"New Worlds Are Our Oyster."
PNR Attractions 2007
Spotlight on Upcoming Paranormal Releases
Welcome to an interview with Jenna McKnight, the award-winning, bestselling author of a dozen romantic comedies. Her books have been selections for Doubleday and Rhapsody Book Clubs, launch titles for Avon’s venture into romance novels in Great Britain, and published in 14 countries.
PNR: Have you always wanted to be a writer, what led you to pursue writing as a career?
Jenna M.: I’ve always wanted to write, as far back as elementary school, way back when I was too young to know I was supposed to grow up “to be” something. Too young to know about careers, earning money, and supporting myself. As soon as Sr. Marie taught me that letters make words, I was off and running, penciling little stories that interested me, experimenting with tales that I had no background for--but that didn’t stop me. School work was easy for me, so I had plenty of free time.
PNR: How do you manage to balance your writing and personal time? What do you enjoy doing when you are not writing?
Jenna M.: One of the things I enjoy most is the local CERT program. Readers from California probably know what this is, or anyone else who’s stumbled onto it, but for everyone else, CERT stands for Community Emergency Response Team. I’ve been with the program from the beginning, and sometimes get called into the St. Louis County Emergency Operations Center to help out during local emergencies, like when 500,000 residences were without power twice this year following storms. On a smaller scale, CERT is great education for teaching all of us how to be safer in our homes, to be prepared to take care of ourselves for a few days in case help doesn’t arrive. There is a core group of us who like to play victim for the new classes. We’ve had some training from a professional moulage expert, and we get all dressed up in ripped clothing, moulage some great wounds, chemical burns, impalements, spurting blood. Then we position ourselves in an empty building, and let the class find, treat, and evacuate us. By special request, we’ve also done this for a multi-jurisdictional fire/police HazMat exercise, after hours in a shopping mall.
PNR: Who or what has been your biggest influence as a writer?
Jenna M.: My friends. Honestly, it’s true. My friends have been reading my stories since high school. It was such a heady feeling to have them come to school in the morning and clamor for the current installment of my work-in-progress, to actually fight for who’d get to read it first. I never forget that. With novels and readers, the feedback isn’t so obvious, so I still rely on my friends, plus all the new ones I’ve made from fan mail.
Note: as for the fight, please, I went to a Catholic high school, so it’s a relative term. Blood was drawn only once in 4 years. J
PNR: Your books put your heroines in challenging positions that provide plenty of sparks with the heroes; where do you get the ideas for your books? Do you outline or “go with the flow” when writing?
Jenna M.: I used to outline to death. Now I know the story arc, outline a few scenes at a time, and try to go with the flow.
Story ideas come from everyday challenges, but I escalate the conflict to put my heroines in more challenging positions. The whole plot gets larger, the conflict more intense, the outcome more important, and that allows for more sparks.
In Love in the Fast Lane, Maggie is climbing the corporate ladder, not unlike millions of other women (everyday challenge). But I put her in a time crunch, with an important interview coming up and a situtation at home with the hero that she can’t leave (escalate!). And of course I give her Scott, a hero whom she doesn’t want to leave, as much as she has to.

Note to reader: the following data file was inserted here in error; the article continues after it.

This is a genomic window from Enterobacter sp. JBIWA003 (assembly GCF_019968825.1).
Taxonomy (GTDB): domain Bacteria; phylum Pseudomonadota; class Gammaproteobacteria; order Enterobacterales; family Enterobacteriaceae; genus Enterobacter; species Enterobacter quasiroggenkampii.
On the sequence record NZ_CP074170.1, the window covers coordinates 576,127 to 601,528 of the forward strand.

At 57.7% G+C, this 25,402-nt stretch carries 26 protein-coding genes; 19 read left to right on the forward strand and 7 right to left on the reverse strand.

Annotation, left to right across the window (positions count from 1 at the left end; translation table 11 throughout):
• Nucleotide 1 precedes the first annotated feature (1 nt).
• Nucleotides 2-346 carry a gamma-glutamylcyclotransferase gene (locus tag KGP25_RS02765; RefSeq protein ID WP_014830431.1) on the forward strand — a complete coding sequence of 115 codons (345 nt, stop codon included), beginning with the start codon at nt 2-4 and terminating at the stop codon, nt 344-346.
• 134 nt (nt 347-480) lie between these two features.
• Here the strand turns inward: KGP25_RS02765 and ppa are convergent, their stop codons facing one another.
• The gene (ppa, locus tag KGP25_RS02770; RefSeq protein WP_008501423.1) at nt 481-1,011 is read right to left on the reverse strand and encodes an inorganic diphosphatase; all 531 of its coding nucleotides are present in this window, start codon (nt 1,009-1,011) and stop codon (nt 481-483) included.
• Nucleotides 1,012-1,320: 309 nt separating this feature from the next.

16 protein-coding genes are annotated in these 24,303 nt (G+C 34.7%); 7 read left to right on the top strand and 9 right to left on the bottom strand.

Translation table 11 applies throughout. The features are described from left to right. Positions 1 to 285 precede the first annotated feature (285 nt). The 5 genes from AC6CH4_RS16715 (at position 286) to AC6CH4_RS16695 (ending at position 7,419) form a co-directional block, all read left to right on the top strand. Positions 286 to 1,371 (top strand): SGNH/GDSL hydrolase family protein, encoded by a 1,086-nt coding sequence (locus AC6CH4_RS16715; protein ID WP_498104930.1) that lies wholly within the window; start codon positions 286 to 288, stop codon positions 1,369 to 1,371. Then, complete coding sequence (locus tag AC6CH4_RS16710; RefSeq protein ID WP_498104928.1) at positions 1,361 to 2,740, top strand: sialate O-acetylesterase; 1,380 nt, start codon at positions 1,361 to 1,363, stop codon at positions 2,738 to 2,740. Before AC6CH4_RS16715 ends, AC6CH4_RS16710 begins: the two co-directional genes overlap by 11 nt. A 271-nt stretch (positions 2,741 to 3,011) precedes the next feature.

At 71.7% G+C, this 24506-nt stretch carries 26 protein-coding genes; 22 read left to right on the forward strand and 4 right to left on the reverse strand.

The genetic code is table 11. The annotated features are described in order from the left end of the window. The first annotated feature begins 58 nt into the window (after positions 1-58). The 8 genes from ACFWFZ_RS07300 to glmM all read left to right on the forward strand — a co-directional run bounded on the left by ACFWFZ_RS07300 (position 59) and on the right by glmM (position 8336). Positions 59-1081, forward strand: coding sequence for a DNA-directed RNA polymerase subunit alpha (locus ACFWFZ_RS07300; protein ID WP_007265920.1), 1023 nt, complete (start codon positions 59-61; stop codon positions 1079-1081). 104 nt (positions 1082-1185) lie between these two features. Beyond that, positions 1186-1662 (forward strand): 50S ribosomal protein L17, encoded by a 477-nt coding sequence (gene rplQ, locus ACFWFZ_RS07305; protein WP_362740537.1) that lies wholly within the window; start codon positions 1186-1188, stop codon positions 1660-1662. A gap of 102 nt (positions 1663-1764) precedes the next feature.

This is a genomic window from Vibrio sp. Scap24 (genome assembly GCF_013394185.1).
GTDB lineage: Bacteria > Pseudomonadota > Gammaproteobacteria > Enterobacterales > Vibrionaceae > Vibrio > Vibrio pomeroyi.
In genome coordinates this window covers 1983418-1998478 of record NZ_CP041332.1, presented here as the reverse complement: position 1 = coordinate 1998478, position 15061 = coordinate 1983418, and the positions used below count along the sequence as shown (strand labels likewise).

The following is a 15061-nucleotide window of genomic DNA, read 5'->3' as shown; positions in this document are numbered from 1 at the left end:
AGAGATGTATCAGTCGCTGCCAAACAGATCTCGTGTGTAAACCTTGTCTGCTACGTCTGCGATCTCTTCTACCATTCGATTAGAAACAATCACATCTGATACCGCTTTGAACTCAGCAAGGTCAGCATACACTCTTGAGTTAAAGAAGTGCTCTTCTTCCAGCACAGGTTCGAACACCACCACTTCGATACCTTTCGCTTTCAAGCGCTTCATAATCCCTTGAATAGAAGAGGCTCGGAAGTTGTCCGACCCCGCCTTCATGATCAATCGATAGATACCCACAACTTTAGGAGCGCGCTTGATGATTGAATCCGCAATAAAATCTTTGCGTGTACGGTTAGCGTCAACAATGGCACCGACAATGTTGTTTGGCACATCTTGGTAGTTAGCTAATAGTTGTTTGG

PNR: After being very successful writing contemporary romance for the Harlequin American line you made your paranormal debut in 1998 with THE WEDDING KNIGHT, a well received time travel romance. What made you decide to add paranormal elements to your writing, was it a natural progression?
Jenna M.: Actually, I wrote A Greek God at the Ladies’ Club even before The Wedding Knight, but as much as my editor at H. American loved it, the powers that be felt it wasn’t right for that line. So I wrote The Wedding Knight for the now defunct Harlequin Love & Laughter line and shelved Greek God for several years.
I’m an author with a wide variety of interests, who thrives on variety. I need to write different things, not just one genre. Look for me to move around again. First, though, a series of three witch books. The first one is titled A Witch in the House. Do you know that authors have working titles on their books? I’ll always think of this one as Light My Fire.
PNR: Your recent release, LOVE IN THE FAST LANE from Avon, features a conservative heroine, a sexy racecar driver and a ghost; can you give us a sneak peek?
Jenna M.: Would you like a first meeting? Here we go, then:
afraid of her?" Scott whispered to the ghost.
PNR: You write wonderfully witty characters that readers have fallen in love with. Could you tell us a little about the development of your heroines? Their heroes? Who has been you favorite character to write?
Jenna M.: Darius the Greek god was my favorite hero until Scott Templeton, race car driver. Interestingly enough, they are of the same ilk. Both Leo-like, with big egos, both used to adulation of the masses and a little stumped that the heroine isn’t falling at their feet. I love it when heroes realize they’re not going to get their way and then have to figure out a whole new perspective on life. It’s a journey for them, and it makes the story more interesting.
My heroines are equally strong, so it’s a good match. But that doesn’t mean they don’t have their own problems, their own internal conflicts, their softer side. I mean, we’re women, right? We know how complex we are. I don’t let my heroines off without sharing their vulnerabilities. Maggie, in Love in the Fast Lane, isn’t even aware she has them until the hero shows up. That’s when her boyfriend tips his hand. (Oh, a boyfriend—did I mention internal conflict?)